Recently, it’s been proven that mentoring programs boost representation and diversity within companies.
Do you remember looking up to someone at your very first job? Was it the way they carried themselves, the work they did, or their leadership style that drew you to them? Most importantly, did you wish you could gain advice from them in some way? Now think about if you had the chance to be mentored by that person. Do you think it would change anything about your career track so far?
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Mentoring programs help ensure everyone can advance in their careers. They also help foster employee relationships. A company that establishes an inclusive mentorship program helps foster diversity within its workplace.
As Reese Witherspoon recently said during the launch of her mentor program, “mentorship is a key part of empowering the next generation.” And according to the Harvard Business Review, more diverse companies experience an increase in innovation—and revenue. Here are some reasons mentors are crucial for a diverse workplace.
Mentoring programs can provide extra support and guidance
Navigating the workplace can be tough, especially for an employee who is new to an industry. Mentors provide a plethora of resources to their mentees who, at the end of the day, may just need someone to talk to. Thus, this extra layer of emotional support can be helpful to a wider net of diverse employees who may need it.
Mentoring programs can open doors to a wider network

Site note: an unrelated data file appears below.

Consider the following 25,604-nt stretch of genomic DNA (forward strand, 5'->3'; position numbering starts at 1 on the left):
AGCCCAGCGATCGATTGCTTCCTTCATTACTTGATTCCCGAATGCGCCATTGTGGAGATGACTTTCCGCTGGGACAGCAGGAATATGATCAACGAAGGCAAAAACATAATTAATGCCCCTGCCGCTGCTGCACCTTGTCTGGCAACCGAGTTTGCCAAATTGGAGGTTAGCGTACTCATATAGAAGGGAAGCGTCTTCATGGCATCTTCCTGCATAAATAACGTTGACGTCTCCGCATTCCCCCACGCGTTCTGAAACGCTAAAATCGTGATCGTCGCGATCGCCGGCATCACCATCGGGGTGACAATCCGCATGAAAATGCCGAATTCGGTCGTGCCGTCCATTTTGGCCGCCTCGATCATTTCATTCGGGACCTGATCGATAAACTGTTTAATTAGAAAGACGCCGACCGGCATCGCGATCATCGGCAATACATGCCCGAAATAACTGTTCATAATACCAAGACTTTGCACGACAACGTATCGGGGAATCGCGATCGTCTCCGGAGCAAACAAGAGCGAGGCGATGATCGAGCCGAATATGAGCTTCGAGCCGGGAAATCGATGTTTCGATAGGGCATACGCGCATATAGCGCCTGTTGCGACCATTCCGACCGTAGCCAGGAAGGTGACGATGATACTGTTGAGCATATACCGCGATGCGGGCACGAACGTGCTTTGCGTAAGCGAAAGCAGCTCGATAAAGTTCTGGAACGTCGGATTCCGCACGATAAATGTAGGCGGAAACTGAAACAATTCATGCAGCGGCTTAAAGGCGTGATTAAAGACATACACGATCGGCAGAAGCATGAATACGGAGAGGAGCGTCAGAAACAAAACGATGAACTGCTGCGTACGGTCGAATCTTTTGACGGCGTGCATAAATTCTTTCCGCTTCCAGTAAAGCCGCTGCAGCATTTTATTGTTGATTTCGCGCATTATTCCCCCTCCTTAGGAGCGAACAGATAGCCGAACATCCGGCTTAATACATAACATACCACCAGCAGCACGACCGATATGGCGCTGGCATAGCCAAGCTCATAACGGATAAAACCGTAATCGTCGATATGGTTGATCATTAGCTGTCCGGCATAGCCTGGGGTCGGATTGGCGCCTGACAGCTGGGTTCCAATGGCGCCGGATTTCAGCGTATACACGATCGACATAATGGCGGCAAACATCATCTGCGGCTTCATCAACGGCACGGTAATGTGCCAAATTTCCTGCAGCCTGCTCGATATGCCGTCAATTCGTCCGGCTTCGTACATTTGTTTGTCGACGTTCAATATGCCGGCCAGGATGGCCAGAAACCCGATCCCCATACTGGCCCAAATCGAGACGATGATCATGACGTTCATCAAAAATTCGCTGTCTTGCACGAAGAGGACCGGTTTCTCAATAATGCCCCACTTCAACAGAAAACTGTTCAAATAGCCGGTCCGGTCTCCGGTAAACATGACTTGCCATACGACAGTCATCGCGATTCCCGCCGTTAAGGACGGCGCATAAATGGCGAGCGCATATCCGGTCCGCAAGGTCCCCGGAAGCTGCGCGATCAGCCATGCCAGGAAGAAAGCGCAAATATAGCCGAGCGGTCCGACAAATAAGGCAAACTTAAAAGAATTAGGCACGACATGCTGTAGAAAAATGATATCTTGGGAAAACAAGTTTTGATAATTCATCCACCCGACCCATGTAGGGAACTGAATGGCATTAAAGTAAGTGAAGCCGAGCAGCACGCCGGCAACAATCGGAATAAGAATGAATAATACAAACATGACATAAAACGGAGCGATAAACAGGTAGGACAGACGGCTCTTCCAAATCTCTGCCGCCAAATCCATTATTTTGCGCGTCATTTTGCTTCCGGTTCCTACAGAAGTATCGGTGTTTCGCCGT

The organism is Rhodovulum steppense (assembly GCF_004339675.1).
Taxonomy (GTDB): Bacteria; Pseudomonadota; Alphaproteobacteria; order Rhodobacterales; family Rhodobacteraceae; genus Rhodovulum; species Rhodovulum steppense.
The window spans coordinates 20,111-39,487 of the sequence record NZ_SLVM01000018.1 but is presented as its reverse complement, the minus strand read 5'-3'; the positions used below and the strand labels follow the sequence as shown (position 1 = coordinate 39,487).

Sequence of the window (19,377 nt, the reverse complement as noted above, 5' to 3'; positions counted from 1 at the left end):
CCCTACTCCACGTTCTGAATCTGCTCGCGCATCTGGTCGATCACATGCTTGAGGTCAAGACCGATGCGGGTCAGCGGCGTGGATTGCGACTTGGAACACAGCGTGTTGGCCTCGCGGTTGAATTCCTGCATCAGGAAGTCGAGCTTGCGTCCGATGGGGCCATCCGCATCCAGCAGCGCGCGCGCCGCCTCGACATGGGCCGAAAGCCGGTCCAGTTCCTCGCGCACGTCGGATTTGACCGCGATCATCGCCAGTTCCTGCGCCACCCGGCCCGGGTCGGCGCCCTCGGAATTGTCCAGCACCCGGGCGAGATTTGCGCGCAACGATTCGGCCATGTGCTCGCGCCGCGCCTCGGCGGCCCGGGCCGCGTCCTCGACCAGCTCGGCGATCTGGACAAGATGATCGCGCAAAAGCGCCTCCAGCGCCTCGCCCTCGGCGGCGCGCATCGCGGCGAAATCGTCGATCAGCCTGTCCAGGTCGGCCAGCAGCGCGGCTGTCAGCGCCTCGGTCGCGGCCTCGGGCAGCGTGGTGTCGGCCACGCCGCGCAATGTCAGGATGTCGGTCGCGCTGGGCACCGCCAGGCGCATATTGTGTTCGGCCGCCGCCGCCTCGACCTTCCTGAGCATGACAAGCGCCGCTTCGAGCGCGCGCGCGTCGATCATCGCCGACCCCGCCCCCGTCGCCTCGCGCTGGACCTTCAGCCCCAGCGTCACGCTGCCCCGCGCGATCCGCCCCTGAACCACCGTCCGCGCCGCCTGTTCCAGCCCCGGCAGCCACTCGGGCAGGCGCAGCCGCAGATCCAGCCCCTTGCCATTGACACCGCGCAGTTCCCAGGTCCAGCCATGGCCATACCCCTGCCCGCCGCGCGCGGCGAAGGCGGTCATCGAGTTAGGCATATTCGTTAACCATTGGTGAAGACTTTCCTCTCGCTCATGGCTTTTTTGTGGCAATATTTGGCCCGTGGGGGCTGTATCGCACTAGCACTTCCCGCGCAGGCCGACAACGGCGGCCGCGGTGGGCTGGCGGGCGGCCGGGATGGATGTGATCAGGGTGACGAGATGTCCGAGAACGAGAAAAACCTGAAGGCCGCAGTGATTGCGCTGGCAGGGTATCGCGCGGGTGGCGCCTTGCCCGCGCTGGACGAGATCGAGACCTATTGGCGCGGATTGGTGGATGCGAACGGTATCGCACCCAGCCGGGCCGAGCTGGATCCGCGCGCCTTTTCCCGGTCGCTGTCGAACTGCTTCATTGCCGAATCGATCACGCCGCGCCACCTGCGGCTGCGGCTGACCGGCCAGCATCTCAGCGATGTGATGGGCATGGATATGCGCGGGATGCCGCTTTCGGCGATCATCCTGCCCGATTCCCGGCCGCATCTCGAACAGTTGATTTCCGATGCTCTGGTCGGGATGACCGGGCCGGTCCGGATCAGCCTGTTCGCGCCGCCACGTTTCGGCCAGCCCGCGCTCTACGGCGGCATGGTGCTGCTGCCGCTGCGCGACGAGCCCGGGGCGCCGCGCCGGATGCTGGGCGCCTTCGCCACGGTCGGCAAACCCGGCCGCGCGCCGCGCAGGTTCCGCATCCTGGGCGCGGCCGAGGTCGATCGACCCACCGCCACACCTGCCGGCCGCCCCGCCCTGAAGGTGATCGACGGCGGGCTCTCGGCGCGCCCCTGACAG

Depending on how a company goes about pairing mentors with mentees, mentors can typically open doors to a wider network of people that a mentee wouldn’t normally have easy access to. For example, maybe a mentor is established at a company and has connections with varying departments within that company, unlike a mentee who may have just started out in their career.
A good mentorship program’s goal is to help people build relationships and gain access, transcending the company’s hierarchy. This makes it easier for all employees to move up with fewer barriers.
Mentors can be role models
Mentors not only open doors to a wider network, but also can open doors to a mentee’s future possibilities. Having direct access to a coworker—one whom a mentee may want to follow in their footsteps—is a crucial part of the mentorship process. And while a lot of job experience happens over time, the insight a mentee can gain from this specific process is invaluable to their lifelong career goals.
Mentors can hold their mentees accountable
Some mentorship programs require the mentor and mentee to work together on goal setting, so a mentor can be more than a role model; they can also hold one accountable. Being held accountable can lead to positive results for the mentee such as improving productivity, performance, and one’s commitment to their career goals.